BGCI (2017) ThreatSearch online database. Botanic Gardens Conservation International, Richmond. http://www.bgci.org/threat_search.php [accessed 29.08.2017]

Carrington CMS, Krupnick GA, Acevedo-Rodríguez P (2017) Herbarium-based preliminary conservation assessments of Lesser Antillean endemic seed plants reveal a flora at risk. The Botanical Review 83(2): 107–151. https://doi.org/10.1007/s12229-017-9182-5

Chen SL, Yu H, Luo HM, Wu Q, Li CF, Steinmetz A (2016) Conservation and sustainable use of medicinal plants: problems, progress, and prospects. Chinese Medicine 11: 37. https://doi.org/10.1186/s13020-016-0108-7

Colling G (2005) Red List of the Vascular Plants of Luxembourg. Musée National d’Histoire Naturelle, Luxembourg. https://ps.mnhn.lu/ferrantia/publications/Ferrantia42.pdf

Convention on Biological Diversity (CBD) (2002) Decision VI/9, Global Strategy for Plant Conservation, 2002–2010. Sixth Ordinary Meeting of the Conference of the Parties to the Convention on Biological Diversity (COP 6). The Hague, The Netherlands. http://www.cbd.int/decision/cop/?id=7183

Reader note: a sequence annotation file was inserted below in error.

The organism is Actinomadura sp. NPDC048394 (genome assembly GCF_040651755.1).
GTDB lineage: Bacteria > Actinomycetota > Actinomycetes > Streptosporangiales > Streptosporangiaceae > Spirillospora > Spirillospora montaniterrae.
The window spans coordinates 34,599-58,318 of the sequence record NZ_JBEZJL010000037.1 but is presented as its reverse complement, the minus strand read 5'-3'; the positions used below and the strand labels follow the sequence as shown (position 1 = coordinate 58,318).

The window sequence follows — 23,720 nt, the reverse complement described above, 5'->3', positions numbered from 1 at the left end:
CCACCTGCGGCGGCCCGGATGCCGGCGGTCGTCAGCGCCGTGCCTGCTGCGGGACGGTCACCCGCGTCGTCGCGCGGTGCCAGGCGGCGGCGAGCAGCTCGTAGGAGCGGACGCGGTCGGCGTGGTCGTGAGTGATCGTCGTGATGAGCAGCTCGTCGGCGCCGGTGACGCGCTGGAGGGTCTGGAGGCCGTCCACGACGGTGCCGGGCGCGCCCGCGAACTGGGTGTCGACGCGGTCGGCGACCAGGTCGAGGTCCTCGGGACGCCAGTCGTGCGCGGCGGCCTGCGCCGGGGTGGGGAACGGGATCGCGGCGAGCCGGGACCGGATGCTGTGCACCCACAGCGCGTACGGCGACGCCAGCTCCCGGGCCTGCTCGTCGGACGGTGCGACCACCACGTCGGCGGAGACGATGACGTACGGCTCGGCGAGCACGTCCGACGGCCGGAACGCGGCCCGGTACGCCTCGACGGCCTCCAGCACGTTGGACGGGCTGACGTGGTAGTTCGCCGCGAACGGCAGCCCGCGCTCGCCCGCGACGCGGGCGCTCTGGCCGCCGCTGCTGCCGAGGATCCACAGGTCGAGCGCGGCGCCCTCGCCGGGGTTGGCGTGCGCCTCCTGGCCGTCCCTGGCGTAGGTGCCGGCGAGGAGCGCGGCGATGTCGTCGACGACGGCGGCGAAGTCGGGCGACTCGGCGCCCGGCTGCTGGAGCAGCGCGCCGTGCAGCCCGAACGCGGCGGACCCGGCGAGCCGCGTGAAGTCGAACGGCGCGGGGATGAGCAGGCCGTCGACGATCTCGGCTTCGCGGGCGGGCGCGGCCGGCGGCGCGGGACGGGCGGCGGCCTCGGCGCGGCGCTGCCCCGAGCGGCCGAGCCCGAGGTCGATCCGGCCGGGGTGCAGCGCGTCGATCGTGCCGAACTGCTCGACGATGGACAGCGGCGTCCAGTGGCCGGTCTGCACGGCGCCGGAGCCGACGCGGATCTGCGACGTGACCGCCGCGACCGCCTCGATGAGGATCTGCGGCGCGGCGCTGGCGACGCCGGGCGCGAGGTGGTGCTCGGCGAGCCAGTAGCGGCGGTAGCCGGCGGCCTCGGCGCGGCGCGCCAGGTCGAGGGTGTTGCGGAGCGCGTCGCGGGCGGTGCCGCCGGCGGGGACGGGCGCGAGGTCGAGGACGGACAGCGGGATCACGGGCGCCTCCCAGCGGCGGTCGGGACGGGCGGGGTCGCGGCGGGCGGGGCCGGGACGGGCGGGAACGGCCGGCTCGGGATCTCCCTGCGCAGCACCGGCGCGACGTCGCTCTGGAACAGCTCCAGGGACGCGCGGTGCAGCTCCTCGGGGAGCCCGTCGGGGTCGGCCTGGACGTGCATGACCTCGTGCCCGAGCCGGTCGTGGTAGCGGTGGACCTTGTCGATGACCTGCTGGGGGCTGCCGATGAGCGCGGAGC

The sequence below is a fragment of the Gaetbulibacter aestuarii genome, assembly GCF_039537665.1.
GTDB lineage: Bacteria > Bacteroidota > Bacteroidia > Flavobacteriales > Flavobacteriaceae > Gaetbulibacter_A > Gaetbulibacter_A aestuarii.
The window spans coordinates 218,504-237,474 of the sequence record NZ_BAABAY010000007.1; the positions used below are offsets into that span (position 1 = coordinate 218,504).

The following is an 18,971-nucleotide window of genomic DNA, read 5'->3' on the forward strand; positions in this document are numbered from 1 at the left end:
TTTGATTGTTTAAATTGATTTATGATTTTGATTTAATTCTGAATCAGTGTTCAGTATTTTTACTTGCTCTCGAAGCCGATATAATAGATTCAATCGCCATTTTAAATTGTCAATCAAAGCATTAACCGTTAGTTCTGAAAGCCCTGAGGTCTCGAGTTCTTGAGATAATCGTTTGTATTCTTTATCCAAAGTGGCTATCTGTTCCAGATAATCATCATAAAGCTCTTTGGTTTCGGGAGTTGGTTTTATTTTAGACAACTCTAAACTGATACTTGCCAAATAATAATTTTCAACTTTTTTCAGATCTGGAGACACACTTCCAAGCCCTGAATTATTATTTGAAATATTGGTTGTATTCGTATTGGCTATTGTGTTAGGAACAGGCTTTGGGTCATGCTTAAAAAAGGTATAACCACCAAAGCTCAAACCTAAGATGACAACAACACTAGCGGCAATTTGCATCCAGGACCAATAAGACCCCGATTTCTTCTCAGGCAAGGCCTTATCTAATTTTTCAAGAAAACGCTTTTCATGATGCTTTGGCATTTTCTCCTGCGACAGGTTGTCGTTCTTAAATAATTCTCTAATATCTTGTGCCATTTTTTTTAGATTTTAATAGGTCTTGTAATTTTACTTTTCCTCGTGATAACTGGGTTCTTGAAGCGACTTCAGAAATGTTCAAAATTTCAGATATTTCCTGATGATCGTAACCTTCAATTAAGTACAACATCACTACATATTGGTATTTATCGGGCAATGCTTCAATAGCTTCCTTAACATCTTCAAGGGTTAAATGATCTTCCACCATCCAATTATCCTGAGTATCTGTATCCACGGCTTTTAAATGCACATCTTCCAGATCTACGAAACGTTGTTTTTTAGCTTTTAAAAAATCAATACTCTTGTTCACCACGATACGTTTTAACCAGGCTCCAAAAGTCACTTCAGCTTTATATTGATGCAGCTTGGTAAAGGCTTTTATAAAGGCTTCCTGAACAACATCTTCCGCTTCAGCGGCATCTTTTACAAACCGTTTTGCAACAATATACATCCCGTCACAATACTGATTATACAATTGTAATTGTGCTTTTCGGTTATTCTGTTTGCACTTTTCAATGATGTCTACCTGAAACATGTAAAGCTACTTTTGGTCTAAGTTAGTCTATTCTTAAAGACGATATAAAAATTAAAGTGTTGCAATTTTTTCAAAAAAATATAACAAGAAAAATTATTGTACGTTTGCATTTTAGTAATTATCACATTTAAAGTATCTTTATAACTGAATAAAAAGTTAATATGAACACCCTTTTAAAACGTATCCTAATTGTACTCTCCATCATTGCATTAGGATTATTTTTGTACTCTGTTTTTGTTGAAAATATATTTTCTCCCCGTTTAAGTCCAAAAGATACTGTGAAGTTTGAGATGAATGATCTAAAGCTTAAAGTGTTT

Eastwood A, Lazkov G, Newton A (2009) The Red List of Trees of Central Asia. Fauna & Flora International, Cambridge. https://www.bgci.org/files/Worldwide/News/red_list_of_trees_of_central_asia.pdf

Fernando ES, Co LL, Lagunzad DA, Gruezo WS, Barcelona JF, Madulid DA, Lapis AB, Texon GI, Manila AC, Zamora PM (2008) Threatened plants of the Philippines: A preliminary assessment. Asian Life Sciences Suppl. 3: 1–52.

IUCN (2017) IUCN Red List of threatened species. IUCN, Gland. http://www.iucnredlist.org/ [accessed 01.08.2017]

Kress WJ, DeFilipps RA, Farr E, Daw Yin Yin Kyi (2003) A Checklist of the Trees, Shrubs, Herbs, and Climbers of Myanmar. Contributions from the United States National Herbarium 45: 1–590. http://botany.si.edu/pubs/CUSNH/vol_45.pdf

Kurz S (1877) Forest Flora of British Burma. Supdt., Government printer, Calcutta.